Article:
Traditional interpretations of Judaism generally emphasize that God is personal and able to intervene in the world, while some interpretations of Judaism emphasize that God is an impersonal force or ideal rather than a being who intervenes in the world.[20]


Christianity originated in 1st-century Judea from a sect of apocalyptic Jewish Christians within the realm of Second Temple Judaism,[21][22][23][24] and thus shares most of its beliefs about God, including his omnipotence, omniscience, his role as creator of all things, his personality, immanence, transcendence and ultimate unity, with the innovation that Jesus of Nazareth is considered to be, in one way or another, the fulfillment of ancient prophecies about the Jewish Messiah, the completion of the Law of the prophets of Israel, and/or the incarnation of God as a human being.[21]

Most Christian denominations believe Jesus to be the incarnated Son of God, which is the main theological divergence with respect to the other Abrahamic religions: Judaism, Islam, and the Baháʼí Faith. Although personal salvation is implicitly stated in Judaism, personal salvation by grace and a recurring emphasis in orthodox theological beliefs is particularly emphasized in Christianity, often contrasting this with a perceived over-emphasis in law observance as stated in Jewish law, where it is contended that a belief in an intermediary between man and God is against the Noahide laws, and thus not monotheistic.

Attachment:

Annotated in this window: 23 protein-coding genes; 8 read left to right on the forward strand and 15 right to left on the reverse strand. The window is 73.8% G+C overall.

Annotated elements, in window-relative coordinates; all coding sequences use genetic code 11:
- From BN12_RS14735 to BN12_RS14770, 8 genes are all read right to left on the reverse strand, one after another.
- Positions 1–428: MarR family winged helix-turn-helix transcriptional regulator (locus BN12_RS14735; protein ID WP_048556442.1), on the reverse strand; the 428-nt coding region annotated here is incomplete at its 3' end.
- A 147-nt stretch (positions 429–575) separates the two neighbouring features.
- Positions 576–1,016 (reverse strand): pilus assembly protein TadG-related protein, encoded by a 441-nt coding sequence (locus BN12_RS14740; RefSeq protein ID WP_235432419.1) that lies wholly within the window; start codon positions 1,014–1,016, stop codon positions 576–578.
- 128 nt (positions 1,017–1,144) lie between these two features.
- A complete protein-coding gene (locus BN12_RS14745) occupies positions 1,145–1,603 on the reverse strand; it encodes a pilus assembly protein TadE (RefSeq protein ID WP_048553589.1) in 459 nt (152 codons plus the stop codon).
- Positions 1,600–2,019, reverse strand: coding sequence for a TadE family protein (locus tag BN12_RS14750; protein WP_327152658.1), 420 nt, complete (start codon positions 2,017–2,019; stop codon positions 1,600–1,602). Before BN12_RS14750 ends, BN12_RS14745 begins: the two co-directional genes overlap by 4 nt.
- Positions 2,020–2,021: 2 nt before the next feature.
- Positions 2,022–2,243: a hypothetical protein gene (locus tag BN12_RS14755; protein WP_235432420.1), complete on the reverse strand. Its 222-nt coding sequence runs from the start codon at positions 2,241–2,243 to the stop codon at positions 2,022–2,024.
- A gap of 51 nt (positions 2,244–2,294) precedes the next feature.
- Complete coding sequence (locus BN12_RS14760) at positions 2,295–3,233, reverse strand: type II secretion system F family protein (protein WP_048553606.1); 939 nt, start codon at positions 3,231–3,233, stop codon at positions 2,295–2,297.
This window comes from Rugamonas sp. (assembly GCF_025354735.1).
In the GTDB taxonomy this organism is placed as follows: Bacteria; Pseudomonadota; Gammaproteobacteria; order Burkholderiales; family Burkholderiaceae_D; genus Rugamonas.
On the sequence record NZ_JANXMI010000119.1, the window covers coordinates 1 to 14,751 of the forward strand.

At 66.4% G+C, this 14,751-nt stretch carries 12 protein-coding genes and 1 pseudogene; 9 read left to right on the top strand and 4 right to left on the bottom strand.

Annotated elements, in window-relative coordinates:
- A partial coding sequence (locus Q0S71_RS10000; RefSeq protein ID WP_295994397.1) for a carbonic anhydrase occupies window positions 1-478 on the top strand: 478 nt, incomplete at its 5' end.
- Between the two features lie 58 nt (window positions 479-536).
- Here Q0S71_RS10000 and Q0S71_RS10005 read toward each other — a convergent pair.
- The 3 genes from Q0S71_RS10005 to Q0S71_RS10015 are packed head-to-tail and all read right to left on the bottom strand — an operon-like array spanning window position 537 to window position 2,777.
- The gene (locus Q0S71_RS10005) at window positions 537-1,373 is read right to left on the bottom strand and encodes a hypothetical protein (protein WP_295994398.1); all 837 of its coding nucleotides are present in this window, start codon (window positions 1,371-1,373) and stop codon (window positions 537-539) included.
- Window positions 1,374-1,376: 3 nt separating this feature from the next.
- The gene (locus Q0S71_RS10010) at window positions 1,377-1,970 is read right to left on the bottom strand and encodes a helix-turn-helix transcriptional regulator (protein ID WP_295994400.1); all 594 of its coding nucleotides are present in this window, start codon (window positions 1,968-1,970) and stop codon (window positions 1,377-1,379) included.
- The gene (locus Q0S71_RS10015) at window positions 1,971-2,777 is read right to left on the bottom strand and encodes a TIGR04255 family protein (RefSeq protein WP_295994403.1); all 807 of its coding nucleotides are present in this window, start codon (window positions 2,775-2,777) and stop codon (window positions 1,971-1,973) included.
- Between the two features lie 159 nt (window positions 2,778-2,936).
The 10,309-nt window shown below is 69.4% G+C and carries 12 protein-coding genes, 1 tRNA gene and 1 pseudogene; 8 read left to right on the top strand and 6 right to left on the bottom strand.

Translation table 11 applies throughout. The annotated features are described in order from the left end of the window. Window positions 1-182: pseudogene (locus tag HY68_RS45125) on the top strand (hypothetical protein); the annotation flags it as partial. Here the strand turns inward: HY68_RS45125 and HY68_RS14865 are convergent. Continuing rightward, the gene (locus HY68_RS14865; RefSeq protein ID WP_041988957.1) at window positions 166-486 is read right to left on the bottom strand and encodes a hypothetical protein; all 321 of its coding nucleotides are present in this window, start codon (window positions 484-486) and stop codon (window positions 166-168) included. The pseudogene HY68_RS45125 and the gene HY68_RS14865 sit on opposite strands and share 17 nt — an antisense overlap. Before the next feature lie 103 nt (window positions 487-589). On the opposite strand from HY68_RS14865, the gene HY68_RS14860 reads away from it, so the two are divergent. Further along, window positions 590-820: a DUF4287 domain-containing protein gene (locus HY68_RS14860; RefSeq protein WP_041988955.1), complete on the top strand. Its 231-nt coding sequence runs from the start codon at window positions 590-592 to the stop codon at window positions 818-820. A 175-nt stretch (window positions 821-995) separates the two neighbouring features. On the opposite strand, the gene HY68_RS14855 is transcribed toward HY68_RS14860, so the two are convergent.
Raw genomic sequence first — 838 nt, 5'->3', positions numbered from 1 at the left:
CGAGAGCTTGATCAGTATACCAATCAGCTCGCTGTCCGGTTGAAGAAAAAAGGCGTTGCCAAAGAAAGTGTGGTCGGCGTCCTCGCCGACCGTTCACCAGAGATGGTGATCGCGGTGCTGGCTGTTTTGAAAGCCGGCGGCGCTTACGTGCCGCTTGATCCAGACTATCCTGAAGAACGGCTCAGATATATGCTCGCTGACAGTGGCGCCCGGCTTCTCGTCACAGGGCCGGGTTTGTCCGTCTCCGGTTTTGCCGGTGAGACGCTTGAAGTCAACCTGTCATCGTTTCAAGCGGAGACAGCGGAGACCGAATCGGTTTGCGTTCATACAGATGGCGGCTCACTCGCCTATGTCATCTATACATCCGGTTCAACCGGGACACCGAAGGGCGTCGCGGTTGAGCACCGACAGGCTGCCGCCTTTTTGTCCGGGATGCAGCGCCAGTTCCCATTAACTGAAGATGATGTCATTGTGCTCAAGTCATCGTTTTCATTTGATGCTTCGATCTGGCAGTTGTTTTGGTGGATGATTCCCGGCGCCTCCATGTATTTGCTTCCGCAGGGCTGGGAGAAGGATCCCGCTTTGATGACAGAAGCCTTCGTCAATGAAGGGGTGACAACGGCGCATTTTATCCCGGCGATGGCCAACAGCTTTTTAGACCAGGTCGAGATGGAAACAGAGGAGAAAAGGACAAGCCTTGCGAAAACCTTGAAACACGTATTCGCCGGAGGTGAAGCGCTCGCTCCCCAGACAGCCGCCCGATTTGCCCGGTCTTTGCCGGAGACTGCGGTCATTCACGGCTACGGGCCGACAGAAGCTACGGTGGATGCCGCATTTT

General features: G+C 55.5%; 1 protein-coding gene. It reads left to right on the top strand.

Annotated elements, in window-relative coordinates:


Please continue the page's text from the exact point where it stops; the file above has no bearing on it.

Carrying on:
For mainstream Christians, beliefs about God are enshrined in the doctrine of monotheistic Trinitarianism, which holds that the three persons of the trinity are distinct but all of the same indivisible essence, meaning that the Father is God, the Holy Spirit is God, and the Son is God, yet there is one God as there is one indivisible essence. These mainstream Christian doctrines were largely formulated at the Council of Nicaea and are enshrined in the Nicene Creed. The Trinitarian view emphasizes that God has a will, and that God the Son has two natures, divine and human, though these are never in conflict but joined in the hypostatic union.


In his 1838 personal history, Joseph Smith wrote that he had seen two personages in the spring of 1820. In 1843, Smith stated that these personages, God the Father and Jesus Christ, had separate, tangible bodies.[25]